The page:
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Can I claim “self-defense” if I actually started the fight?
California self-defense laws allow people to use reasonable force (and even violence) to protect themselves against an attacker. An attacker’s threats, though, must be immediate and a person must use no more force than is reasonably necessary to thwart the attack. But what if someone starts a fight? Can he claim self-defense as a legal defense against criminal charges?
1. What is self-defense?
Self-defense is a type of legal defense that an accused may use to negate a criminal charge.
A defendant is said to have legally acted in self-defense under California state law if he/she:
reasonably believed that he/she was in “imminent danger” of suffering bodily injury,
reasonably believed that the immediate use of force was necessary to defend against that reasonable fear of imminent peril, and
used no more force than was reasonably necessary to defend against that danger.1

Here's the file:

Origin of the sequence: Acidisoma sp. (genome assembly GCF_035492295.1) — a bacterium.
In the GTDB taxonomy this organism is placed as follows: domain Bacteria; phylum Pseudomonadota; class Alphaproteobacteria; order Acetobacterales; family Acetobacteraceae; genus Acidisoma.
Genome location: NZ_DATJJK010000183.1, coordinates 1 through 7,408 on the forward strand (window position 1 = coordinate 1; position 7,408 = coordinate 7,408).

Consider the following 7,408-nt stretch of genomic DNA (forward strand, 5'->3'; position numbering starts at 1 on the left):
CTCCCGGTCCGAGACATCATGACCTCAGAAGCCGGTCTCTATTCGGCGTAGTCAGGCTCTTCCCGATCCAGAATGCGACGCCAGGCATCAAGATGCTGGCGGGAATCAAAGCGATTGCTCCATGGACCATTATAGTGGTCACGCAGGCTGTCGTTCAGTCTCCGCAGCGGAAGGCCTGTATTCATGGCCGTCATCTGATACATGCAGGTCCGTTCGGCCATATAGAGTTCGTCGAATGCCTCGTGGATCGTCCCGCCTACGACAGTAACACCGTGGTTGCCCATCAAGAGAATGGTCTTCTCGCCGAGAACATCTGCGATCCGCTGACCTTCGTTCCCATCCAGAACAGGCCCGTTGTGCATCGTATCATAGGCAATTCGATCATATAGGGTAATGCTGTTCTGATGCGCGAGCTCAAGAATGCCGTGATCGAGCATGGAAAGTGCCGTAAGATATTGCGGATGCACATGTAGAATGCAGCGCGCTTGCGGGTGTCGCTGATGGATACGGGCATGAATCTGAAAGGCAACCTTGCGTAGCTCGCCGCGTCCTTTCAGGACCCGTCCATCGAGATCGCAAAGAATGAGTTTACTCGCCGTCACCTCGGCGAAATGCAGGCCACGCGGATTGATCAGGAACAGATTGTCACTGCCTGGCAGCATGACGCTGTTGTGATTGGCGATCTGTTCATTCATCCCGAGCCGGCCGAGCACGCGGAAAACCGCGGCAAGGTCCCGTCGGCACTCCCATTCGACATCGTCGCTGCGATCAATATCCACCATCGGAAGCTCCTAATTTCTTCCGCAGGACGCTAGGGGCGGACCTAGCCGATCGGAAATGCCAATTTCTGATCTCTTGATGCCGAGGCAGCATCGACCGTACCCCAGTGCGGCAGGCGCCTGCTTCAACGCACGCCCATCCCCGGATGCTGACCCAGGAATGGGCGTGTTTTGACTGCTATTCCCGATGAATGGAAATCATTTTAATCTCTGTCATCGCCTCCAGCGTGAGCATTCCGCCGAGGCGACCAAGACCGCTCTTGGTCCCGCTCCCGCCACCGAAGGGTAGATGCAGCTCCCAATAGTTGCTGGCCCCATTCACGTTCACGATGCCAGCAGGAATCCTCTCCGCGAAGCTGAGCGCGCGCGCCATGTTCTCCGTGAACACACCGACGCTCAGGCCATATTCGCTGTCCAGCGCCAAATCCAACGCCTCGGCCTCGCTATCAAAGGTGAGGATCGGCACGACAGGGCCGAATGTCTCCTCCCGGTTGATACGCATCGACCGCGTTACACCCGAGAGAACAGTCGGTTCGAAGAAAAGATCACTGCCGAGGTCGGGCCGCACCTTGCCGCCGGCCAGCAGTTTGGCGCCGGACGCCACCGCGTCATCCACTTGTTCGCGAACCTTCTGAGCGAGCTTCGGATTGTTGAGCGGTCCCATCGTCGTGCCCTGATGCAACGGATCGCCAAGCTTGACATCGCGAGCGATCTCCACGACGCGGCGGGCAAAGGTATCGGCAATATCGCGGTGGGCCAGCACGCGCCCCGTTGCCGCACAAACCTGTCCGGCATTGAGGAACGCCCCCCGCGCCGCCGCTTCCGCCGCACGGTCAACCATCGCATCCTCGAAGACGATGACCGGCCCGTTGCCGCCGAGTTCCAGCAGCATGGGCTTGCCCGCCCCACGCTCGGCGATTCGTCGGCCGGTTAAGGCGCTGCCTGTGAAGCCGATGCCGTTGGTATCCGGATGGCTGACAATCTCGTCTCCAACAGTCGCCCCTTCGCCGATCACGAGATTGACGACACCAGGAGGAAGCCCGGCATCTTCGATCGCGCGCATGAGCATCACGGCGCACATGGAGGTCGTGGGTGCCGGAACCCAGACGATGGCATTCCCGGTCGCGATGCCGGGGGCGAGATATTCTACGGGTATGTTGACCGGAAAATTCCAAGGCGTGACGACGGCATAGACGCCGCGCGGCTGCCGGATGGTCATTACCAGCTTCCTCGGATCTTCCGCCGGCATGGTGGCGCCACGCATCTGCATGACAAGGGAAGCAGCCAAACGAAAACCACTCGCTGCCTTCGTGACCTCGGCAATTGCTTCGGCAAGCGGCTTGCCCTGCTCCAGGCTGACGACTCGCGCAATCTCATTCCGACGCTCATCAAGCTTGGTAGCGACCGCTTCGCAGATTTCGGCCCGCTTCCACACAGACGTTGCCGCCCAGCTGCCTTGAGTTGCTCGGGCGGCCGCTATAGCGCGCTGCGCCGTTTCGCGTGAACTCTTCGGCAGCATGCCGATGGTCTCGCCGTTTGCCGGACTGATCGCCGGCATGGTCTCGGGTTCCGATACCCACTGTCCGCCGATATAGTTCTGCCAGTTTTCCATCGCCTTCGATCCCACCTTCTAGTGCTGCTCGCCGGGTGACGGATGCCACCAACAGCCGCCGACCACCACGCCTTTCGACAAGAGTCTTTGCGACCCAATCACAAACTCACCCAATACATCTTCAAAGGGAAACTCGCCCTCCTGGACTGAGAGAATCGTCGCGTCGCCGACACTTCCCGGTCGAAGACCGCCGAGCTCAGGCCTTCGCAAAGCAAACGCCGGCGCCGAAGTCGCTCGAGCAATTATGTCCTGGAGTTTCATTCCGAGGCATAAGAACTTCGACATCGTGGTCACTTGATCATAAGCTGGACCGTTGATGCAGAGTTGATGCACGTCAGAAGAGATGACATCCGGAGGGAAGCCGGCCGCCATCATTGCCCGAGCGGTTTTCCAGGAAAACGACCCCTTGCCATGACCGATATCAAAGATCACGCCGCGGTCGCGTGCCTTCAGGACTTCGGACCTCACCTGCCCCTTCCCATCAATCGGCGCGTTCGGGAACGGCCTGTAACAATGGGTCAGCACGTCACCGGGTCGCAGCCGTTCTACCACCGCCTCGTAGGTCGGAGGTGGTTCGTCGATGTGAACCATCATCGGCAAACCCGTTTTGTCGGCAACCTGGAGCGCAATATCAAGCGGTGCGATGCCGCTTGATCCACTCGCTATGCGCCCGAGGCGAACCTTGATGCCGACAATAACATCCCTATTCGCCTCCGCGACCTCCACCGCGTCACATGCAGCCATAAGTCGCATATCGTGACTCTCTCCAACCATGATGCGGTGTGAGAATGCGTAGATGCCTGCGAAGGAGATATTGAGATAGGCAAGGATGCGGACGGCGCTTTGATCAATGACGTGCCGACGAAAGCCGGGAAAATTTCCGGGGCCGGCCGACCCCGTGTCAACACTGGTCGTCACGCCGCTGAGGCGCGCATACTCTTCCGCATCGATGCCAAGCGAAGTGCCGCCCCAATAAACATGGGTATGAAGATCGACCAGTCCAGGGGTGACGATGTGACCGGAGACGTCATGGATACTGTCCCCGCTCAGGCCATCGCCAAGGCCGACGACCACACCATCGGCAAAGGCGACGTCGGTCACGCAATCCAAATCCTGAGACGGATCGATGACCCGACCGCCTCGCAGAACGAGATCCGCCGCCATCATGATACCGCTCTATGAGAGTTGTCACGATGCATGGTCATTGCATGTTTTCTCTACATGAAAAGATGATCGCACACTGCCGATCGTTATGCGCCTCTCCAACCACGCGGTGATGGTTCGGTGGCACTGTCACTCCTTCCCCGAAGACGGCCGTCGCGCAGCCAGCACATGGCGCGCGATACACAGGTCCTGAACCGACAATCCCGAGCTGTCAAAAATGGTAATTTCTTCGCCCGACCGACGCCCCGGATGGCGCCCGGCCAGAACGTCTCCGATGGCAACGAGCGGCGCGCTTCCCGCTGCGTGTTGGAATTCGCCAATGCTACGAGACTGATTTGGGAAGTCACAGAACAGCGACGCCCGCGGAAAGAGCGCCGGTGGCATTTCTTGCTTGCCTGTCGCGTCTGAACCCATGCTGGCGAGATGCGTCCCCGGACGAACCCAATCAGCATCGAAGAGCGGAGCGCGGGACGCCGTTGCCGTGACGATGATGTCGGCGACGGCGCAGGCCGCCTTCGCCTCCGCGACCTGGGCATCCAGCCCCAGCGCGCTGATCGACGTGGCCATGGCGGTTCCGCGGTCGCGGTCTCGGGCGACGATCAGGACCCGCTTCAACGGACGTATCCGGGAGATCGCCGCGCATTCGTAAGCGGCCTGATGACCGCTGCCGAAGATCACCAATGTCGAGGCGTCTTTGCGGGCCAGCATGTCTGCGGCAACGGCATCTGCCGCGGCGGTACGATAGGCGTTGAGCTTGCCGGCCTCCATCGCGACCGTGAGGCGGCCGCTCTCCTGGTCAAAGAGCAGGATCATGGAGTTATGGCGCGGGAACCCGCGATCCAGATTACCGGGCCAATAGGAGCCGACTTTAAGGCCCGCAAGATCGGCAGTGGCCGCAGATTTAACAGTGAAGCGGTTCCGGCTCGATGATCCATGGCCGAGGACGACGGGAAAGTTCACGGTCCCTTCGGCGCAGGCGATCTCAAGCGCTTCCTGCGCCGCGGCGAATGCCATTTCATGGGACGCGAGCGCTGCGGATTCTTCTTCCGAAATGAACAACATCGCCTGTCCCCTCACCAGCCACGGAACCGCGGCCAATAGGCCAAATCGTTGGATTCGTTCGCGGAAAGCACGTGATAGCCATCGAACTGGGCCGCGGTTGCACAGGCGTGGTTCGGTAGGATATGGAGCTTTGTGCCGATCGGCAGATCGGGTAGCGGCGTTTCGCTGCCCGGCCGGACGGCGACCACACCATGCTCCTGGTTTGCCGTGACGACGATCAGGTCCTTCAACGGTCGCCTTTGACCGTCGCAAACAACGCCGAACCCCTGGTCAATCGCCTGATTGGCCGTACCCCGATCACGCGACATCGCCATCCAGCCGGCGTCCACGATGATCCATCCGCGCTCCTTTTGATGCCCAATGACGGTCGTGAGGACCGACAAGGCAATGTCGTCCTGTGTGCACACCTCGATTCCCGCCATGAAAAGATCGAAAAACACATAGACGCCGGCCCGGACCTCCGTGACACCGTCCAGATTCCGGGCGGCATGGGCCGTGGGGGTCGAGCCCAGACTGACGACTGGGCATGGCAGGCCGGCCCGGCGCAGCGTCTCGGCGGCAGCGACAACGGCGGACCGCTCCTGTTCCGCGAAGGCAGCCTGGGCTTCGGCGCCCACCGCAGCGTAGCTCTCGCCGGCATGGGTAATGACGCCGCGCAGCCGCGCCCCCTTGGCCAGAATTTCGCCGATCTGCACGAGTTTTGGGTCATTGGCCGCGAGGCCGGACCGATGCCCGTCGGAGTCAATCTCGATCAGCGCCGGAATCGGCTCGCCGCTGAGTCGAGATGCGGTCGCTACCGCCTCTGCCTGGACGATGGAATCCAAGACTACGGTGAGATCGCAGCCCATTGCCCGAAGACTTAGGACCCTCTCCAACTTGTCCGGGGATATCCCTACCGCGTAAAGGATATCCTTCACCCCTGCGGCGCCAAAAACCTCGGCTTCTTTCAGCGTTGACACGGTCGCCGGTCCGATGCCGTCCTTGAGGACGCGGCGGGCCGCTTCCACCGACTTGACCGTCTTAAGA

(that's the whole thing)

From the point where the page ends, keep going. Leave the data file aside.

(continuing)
Self-defense serves as a legal defense to many criminal offenses, including:
Maybe. Consider, for example, the scenario where Sam walks up and starts punching Robbie. Robbie starts hitting back. Sam continues his attack, claiming now that he’s defending himself. Can he do this?
Well, first of all, Sam’s initial attack was clearly not self-defense. He could likely get prosecuted for assault and battery for his initial acts. But once Robbie starts fighting back, does the defense of self-defense kick in?
California law allows self-defense by an aggressor, but only if two conditions are met. First, Sam must actually and in good faith try tostop fighting. Second, he must communicate to Robbie that he wants to stop (or has stopped) fighting.
If Sam does both of these and Robbie continues to fight, Sam can now fight back in lawful self-defense.In the end, however, the system defers to prosecutors, judges, and juries to determine whether a use of force or violence was justified by analyzing all of the facts of a case. While California self-defense law provides guidance in the form of rules and conditions, common sense and moral judgment will ultimately be the deciding factors. (Also see our article, Is Cyber-harassment a crime in California?
A former Los Angeles prosecutor, attorney Neil Shouse graduated with honors from UC Berkeley and Harvard Law School (and completed additional graduate studies at MIT). He has been featured on CNN, Good Morning America, Dr Phil, The Today Show and Court TV. Mr Shouse has been recognized by the National Trial Lawyers as one of the Top 100 Criminal and Top 100 Civil Attorneys.
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